Termed - "over-under" - Technicolor's new (but yet to be sold), on film 3-D projection process may well be the formula needed by the cinema industry. Technicolor, owned by Thompson, the French media technology company, is one of the largest processors of movie film - it will process over 3 billion feet this year - but is also the leader in the processing and distribution of digital cinema. In all, Technicolor generates $3 billion in annual revenue - about 45% of Thompson's total.

Principally, because of its high expense, Digital Cinema - which has been available since 2000 - has not been widely accepted by movie theatres primarily because it has no positive impact on boxoffice admissions. Currently there are only 6500 Digital Cinema installations out of a universe of 39,000 total screens in the U.S.

Now, Hollywood has embraced 3-D which requires a D-Cinema projection system. However, this has not moved exhibitors to mass conversion either as 3-D films have not really "pushed" the boxoffice. Through mid-September the U.S. boxoffice - including eighteen 3-D releases - totaled $7.6 billion, only 7.4% over 2008, while admissions were only 35,000 higher!

Recently, however, Technicolor unveiled a system that can exhibit 3-D movies using existing 35mm film projectors - saving exhibitors the expensive investment required for a Digital/3D projection system (about $90,000). Technicolor's belief is that many more screens will convert to 3-D using their much less expensive system.

Rumor has it that Technicolor's 3-D system will be priced under $8,000 and be comprised of a state-of-the-art split projection lens and polarized glasses which when coupled with a split 35mm film frame produces an excellent on-screen 3-D image.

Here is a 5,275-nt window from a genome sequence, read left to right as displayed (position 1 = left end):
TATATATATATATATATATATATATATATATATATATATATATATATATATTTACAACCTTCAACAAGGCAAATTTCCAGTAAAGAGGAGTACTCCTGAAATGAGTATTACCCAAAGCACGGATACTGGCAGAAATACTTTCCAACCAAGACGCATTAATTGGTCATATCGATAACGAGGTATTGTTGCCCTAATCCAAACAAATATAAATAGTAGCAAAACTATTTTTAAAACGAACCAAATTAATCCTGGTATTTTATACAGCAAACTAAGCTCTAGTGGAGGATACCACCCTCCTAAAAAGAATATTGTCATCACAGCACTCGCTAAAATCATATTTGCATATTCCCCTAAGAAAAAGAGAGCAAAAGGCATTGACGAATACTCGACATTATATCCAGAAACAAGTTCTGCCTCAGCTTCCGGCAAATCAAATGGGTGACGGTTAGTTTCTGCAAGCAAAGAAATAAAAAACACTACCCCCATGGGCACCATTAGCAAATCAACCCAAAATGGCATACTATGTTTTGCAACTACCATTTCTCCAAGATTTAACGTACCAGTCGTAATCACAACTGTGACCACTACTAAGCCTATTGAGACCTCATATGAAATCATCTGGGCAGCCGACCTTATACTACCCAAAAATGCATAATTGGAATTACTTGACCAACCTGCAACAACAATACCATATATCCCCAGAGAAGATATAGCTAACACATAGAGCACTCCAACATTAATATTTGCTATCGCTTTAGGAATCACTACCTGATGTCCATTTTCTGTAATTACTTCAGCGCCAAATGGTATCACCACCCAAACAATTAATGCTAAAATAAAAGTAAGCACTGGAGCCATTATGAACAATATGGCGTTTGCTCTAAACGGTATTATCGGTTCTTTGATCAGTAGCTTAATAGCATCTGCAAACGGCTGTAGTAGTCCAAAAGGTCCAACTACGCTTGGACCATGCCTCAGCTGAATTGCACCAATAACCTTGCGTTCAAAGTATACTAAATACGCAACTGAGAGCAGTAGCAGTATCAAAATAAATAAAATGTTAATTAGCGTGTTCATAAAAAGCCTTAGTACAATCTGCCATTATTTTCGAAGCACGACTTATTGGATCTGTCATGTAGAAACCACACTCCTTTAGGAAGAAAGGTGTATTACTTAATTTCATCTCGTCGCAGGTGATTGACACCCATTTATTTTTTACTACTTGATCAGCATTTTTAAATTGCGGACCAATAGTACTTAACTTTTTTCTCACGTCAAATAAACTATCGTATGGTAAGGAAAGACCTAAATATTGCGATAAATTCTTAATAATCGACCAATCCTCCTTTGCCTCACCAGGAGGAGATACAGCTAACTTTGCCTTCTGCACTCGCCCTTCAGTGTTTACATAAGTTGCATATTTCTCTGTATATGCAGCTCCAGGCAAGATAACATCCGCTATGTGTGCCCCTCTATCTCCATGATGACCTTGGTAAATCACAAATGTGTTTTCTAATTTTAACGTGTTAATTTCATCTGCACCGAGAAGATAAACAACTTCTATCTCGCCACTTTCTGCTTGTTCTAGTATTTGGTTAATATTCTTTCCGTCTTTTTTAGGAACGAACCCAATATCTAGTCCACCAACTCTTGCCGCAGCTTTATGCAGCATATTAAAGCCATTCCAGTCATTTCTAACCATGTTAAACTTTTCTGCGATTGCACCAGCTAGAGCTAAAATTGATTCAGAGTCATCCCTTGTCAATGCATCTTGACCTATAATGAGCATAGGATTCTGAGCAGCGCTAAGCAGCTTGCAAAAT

To date, Technicolor has not provided a timeframe as to when their 3-D system will be available.


mSpot, a U.S. mobile entertainment company, has begun offering full-length movies for streaming to cell phones. In an announcement last week, mSpot stated it has signed deals with Paramount, Universal, and the Weinstein Co. to bring movies to the "tiny screen". Currently, 300 movies are available. Termed, Mobile Movies, they are available (thus far) only in the U.S. on 4 mobile carriers and 30 different phones including iPhones, Blackberries, and Androids.

The movies are streamed directly to the user's phone - and can be stopped and started on demand. A movie downloaded from mSpot costs $4.99. Note: I recommend users have an unlimited data plan with their mobile carrier.


When people view a movie, if they Twitter their critique as they walk out of the cinema their impact is instantaneous. That is called the Twitter Effect. Can it break or boost boxoffice performance? Maybe not yet, but social networking platforms will continue to impact the studios' marketing campaigns. The Twitter Effect came to life after Hollywood blamed Twitterers from panning Universal's "Bruno" which supposedly caused that film's lackluster boxoffice.

To counteract, Sony Pictures, recently created branded Twitter pages for its films. These sites are meant to keep the "conversation" around each film active and updated. Sony has dedicated staffers who manage and measure social-networking activity around their films - manufacturing hype for the film around those all important first three days of cinema release.

As Peter Bradshaw, VP at Nielsen Ratings On-Line stated, "The name of the game for studios is to take full advantage of all the early signals - the buzz - on a film. The downside is a movie can be damaged very quickly". The flow of information on Twitter, and other social network platforms, is fast and their influence - at least for now - unmeasurable.